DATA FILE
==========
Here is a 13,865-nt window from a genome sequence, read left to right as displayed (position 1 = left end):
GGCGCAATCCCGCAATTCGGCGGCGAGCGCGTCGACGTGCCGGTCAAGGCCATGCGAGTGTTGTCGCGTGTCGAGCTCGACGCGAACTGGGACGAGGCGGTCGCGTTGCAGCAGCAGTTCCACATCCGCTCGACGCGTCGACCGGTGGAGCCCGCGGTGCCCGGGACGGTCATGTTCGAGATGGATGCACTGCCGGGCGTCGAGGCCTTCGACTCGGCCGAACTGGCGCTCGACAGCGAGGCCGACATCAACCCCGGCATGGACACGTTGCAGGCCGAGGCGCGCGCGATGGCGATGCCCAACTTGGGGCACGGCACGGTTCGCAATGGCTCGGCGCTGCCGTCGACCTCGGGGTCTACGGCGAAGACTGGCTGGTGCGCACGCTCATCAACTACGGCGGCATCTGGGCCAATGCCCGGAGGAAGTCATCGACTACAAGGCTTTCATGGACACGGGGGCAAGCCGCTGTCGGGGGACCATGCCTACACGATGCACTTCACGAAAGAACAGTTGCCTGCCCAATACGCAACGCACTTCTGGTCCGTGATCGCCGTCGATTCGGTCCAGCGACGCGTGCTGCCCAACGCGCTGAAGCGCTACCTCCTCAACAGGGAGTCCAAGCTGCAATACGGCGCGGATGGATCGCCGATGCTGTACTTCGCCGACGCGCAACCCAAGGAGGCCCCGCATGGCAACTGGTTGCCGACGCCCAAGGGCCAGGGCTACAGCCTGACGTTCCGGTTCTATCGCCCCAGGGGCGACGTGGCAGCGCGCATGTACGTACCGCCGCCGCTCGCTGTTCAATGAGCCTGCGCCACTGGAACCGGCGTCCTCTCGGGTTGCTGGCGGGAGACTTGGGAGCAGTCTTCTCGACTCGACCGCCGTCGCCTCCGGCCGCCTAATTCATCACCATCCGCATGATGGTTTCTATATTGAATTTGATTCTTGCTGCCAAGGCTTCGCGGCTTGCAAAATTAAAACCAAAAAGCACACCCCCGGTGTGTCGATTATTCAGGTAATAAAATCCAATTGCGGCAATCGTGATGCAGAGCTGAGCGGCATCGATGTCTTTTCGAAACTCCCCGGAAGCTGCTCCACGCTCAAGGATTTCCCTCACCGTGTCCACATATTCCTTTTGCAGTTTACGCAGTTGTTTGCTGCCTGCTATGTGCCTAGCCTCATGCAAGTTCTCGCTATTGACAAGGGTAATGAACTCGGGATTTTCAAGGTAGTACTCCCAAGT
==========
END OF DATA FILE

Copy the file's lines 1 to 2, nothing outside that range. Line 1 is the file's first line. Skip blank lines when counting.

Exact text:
Here is a 13,865-nt window from a genome sequence, read left to right as displayed (position 1 = left end):
GGCGCAATCCCGCAATTCGGCGGCGAGCGCGTCGACGTGCCGGTCAAGGCCATGCGAGTGTTGTCGCGTGTCGAGCTCGACGCGAACTGGGACGAGGCGGTCGCGTTGCAGCAGCAGTTCCACATCCGCTCGACGCGTCGACCGGTGGAGCCCGCGGTGCCCGGGACGGTCATGTTCGAGATGGATGCACTGCCGGGCGTCGAGGCCTTCGACTCGGCCGAACTGGCGCTCGACAGCGAGGCCGACATCAACCCCGGCATGGACACGTTGCAGGCCGAGGCGCGCGCGATGGCGATGCCCAACTTGGGGCACGGCACGGTTCGCAATGGCTCGGCGCTGCCGTCGACCTCGGGGTCTACGGCGAAGACTGGCTGGTGCGCACGCTCATCAACTACGGCGGCATCTGGGCCAATGCCCGGAGGAAGTCATCGACTACAAGGCTTTCATGGACACGGGGGCAAGCCGCTGTCGGGGGACCATGCCTACACGATGCACTTCACGAAAGAACAGTTGCCTGCCCAATACGCAACGCACTTCTGGTCCGTGATCGCCGTCGATTCGGTCCAGCGACGCGTGCTGCCCAACGCGCTGAAGCGCTACCTCCTCAACAGGGAGTCCAAGCTGCAATACGGCGCGGATGGATCGCCGATGCTGTACTTCGCCGACGCGCAACCCAAGGAGGCCCCGCATGGCAACTGGTTGCCGACGCCCAAGGGCCAGGGCTACAGCCTGACGTTCCGGTTCTATCGCCCCAGGGGCGACGTGGCAGCGCGCATGTACGTACCGCCGCCGCTCGCTGTTCAATGAGCCTGCGCCACTGGAACCGGCGTCCTCTCGGGTTGCTGGCGGGAGACTTGGGAGCAGTCTTCTCGACTCGACCGCCGTCGCCTCCGGCCGCCTAATTCATCACCATCCGCATGATGGTTTCTATATTGAATTTGATTCTTGCTGCCAAGGCTTCGCGGCTTGCAAAATTAAAACCAAAAAGCACACCCCCGGTGTGTCGATTATTCAGGTAATAAAATCCAATTGCGGCAATCGTGATGCAGAGCTGAGCGGCATCGATGTCTTTTCGAAACTCCCCGGAAGCTGCTCCACGCTCAAGGATTTCCCTCACCGTGTCCACATATTCCTTTTGCAGTTTACGCAGTTGTTTGCTGCCTGCTATGTGCCTAGCCTCATGCAAGTTCTCGCTATTGACAAGGGTAATGAACTCGGGATTTTCAAGGTAGTACTCCCAAGT